Is Cloud for Manufacturing Really Coming?

Although there have been concerns about maintaining control of the information in a cloud-based MES/MOM, things have changed considerably in less than a year, and cloud is a viable and beneficial option.

Luigi De Bernardini, Autoware
Luigi De Bernardini, Autoware

It was probably less than a year ago when I first heard IT and operations debating about the possibility of adopting a cloud-based manufacturing execution system (MES). At the time, the general feeling was that cloud computing was not acceptable for manufacturing companies—too many risks around having critical intellectual property transferred over the Internet and stored in some database hosted in a data center.

The concern was about not having control over what was happening to the information. Without a server room door well locked, cloud critics said, the competitive value of the company could be at risk. That was a strong enough perception to win out over the obvious advantages of not having a local IT infrastructure to maintain as well as the possibility of achieving better uptime. To be honest, it’s not only a matter of perception—technical difficulties also exist related to the availability of a good and reliable connection, providing enough bandwidth and a reasonable latency.

It was clear that IT and operations—coming from two different worlds with different requirements to satisfy and using technologies that were evolving at different paces—had a totally different viewpoint. For operations, cloud was still taboo while IT was already considering it an option.

Over the past year, however, things have changed considerably. It’s almost unbelievable how many constraints have disappeared and how much cloud has become a natural option to consider when implementing an MES/MOM solution. It has become so obvious that in the last four months we replied to at least four requests for proposal (RFPs) to develop a corporate MES/MOM system in the cloud.

Why have things accelerated so much and what are the benefits of cloud in this kind of project?

One of the most important benefits comes from the archaic inability of IT and OT to work together. The convergence between IT and OT that we all consider mandatory for modern manufacturing still struggles to happen in many companies. Cloud in this case is a reasonable neutral zone where IT and OT can find some reasonable compromises. None of them is in charge of setting up and maintaining a complex infrastructure to support a complex corporate MES/MOM. Moreover, cloud is faster to implement, reducing the extremely long time needed in many companies to have IT purchase, install and configure the server operations need to deploy the system.

Cloud is easier to scale and facilitate so that companies can start small and grow the project scope or deployment progressively. The IT infrastructure can be adapted and tuned based on the needs without complex and risky upfront investments. This speeds up the project start and the system usage. A reduced lead time from concept to go live impacts directly on the ROI and allows companies to approach the project with a higher flexibility that becomes a better fit for what the company really needs.

Cloud supports natively corporate solutions, deployed into several plants. This has a huge advantage again in terms of IT architecture, especially when it comes to maintaining the infrastructure. The need of skilled personnel available onsite in each plant is reduced. The control on corporate policies is enforced and easier to maintain. The same is true for the effort needed to keep the system up to date in terms of security policies and patches. Having a single point of maintenance increases the possibility of guaranteeing the consistency of the policies across plants.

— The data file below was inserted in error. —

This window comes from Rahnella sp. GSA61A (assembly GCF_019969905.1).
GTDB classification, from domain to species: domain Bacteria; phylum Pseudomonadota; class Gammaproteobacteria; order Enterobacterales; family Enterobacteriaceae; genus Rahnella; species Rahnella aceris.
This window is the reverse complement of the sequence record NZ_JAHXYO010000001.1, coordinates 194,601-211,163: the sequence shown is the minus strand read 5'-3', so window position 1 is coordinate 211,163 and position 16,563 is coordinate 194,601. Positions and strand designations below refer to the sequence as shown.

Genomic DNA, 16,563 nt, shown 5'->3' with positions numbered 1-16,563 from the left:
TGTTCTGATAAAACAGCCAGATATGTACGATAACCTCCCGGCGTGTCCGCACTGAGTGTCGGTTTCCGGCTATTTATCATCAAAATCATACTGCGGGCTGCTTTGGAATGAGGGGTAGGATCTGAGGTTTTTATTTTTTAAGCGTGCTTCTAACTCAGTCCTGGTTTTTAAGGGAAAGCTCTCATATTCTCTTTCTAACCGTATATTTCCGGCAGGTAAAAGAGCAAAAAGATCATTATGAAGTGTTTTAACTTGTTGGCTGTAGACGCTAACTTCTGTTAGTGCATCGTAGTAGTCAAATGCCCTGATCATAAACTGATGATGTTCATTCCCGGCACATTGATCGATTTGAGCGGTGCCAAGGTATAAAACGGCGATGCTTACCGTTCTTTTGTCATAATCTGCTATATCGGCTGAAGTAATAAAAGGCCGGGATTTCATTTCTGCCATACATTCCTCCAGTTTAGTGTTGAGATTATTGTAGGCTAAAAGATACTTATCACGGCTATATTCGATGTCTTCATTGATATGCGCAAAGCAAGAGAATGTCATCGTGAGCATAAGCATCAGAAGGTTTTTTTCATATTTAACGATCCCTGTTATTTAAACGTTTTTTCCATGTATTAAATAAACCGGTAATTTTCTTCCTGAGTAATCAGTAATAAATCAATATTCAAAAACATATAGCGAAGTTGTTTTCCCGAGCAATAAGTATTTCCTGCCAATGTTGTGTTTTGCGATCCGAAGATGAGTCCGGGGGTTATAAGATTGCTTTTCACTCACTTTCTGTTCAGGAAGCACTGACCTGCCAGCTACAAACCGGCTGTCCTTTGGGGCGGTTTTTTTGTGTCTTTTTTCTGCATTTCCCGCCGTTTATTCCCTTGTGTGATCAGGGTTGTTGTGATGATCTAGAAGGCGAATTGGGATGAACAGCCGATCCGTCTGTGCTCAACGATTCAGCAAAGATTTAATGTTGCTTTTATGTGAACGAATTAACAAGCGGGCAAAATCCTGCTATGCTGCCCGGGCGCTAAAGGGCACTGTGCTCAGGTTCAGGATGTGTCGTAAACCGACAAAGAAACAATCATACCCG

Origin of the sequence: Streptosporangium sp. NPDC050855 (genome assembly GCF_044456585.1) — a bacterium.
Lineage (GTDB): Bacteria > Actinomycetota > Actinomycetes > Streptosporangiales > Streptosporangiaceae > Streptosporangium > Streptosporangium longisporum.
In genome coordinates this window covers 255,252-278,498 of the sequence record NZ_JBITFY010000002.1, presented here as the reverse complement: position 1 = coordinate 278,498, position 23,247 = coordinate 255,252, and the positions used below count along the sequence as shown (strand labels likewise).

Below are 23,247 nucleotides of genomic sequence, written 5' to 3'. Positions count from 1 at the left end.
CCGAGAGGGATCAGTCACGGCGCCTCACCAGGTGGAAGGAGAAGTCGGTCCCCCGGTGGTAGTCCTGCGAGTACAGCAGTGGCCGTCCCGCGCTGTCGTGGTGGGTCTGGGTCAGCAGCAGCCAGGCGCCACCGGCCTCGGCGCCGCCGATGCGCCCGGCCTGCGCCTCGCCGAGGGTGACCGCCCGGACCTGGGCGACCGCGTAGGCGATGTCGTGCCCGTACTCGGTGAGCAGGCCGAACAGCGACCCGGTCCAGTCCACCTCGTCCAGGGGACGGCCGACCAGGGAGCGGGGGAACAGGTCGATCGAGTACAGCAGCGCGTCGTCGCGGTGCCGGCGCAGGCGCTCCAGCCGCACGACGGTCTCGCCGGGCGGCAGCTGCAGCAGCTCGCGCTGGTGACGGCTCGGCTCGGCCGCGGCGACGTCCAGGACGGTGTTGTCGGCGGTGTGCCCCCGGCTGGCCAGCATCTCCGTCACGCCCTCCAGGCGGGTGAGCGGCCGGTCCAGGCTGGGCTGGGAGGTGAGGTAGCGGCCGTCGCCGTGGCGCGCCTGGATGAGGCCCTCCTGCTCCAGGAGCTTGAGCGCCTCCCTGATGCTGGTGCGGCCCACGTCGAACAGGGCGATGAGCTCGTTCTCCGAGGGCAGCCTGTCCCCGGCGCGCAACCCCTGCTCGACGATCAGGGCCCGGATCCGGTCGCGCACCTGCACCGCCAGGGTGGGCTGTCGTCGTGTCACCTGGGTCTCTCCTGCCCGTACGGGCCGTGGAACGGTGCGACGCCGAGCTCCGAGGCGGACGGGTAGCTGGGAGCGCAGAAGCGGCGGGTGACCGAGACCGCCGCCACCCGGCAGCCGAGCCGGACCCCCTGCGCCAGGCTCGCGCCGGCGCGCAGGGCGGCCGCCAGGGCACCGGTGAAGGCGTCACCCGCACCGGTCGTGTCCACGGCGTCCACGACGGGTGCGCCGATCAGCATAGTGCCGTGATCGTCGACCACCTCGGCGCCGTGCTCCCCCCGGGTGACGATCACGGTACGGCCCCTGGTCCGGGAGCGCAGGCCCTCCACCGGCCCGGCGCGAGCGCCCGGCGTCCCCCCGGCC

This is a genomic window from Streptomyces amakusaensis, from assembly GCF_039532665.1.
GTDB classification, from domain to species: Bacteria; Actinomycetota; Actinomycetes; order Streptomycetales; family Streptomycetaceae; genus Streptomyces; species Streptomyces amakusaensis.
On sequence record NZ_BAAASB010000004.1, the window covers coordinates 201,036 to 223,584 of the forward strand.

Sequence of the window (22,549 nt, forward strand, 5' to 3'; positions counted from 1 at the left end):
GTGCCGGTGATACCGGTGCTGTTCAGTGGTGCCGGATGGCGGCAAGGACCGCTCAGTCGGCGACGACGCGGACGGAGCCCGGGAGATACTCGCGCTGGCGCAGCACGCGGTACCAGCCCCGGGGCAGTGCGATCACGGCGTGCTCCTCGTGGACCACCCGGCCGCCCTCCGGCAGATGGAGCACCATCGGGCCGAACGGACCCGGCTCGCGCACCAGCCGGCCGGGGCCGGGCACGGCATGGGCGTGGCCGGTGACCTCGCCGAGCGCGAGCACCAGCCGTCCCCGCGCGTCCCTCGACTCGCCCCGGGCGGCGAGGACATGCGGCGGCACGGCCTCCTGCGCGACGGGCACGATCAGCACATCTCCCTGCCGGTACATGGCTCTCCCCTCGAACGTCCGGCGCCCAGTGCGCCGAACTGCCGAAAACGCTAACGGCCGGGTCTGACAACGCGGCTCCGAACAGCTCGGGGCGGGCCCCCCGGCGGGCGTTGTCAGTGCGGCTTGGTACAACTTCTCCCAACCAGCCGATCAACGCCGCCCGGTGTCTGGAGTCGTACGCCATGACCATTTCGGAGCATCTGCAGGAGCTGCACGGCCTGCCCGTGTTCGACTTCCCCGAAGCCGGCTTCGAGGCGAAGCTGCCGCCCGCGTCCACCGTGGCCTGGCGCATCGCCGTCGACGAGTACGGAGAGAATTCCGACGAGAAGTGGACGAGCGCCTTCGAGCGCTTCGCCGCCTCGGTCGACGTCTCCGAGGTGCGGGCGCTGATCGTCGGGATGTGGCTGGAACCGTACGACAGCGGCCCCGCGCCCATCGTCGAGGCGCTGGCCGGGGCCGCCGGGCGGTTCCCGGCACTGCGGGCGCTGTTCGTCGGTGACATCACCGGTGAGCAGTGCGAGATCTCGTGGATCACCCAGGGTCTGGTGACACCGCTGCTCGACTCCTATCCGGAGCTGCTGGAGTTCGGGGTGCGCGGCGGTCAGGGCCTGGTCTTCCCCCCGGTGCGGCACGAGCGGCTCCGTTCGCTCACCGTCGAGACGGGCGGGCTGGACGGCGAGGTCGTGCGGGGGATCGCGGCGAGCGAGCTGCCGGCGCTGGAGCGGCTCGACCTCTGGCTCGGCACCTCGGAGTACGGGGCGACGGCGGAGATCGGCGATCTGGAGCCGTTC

A central cloud installation facilitates even the enforcement of corporate processes to guarantee the same behavior in different plants. Having common processes not only increases the sharing of information and facilitates the communication between different plants, but it more importantly guarantees that the collected information can be compared. This is critical for capturing and applying company-wide intelligence and knowledge through the use of analytics and business intelligence (BI). A key part of this area is mobility support for analytics and BI. The easy access provided by cloud to mobile users helps to enable access to information anytime and everywhere, as many key users require today.

Cloud is better to support complex supply chains. Since many MES/MOM projects extend, at least partly, outside of the plant walls and impact the various actors of the supply chain, a cloud-based solution is easier to manage when it comes to sharing data and coordinating with different actors of the value chain.

Of course, all these reasons do not justify or explain why things have changed so rapidly over the past nine months. There’s certainly the matter of perception and habit. As always, when people get used to a technology in their private lives, they are keener to adopt it in their professional lives. Cloud has become more popular in our daily activities—so popular that sometimes we struggle to identify what is cloud-based and what is local.

The important thing is that the interest in cloud systems has really changed. The cloud, as we have long said, is really coming to manufacturing.

Luigi De Bernardini is CEO at Autoware, a certified Control System Integrators Association (CSIA) member based in Vicenza, Italy; and president of Autoware Digital. For more information about Autoware, visit its profile on the Industrial Automation Exchange.

 

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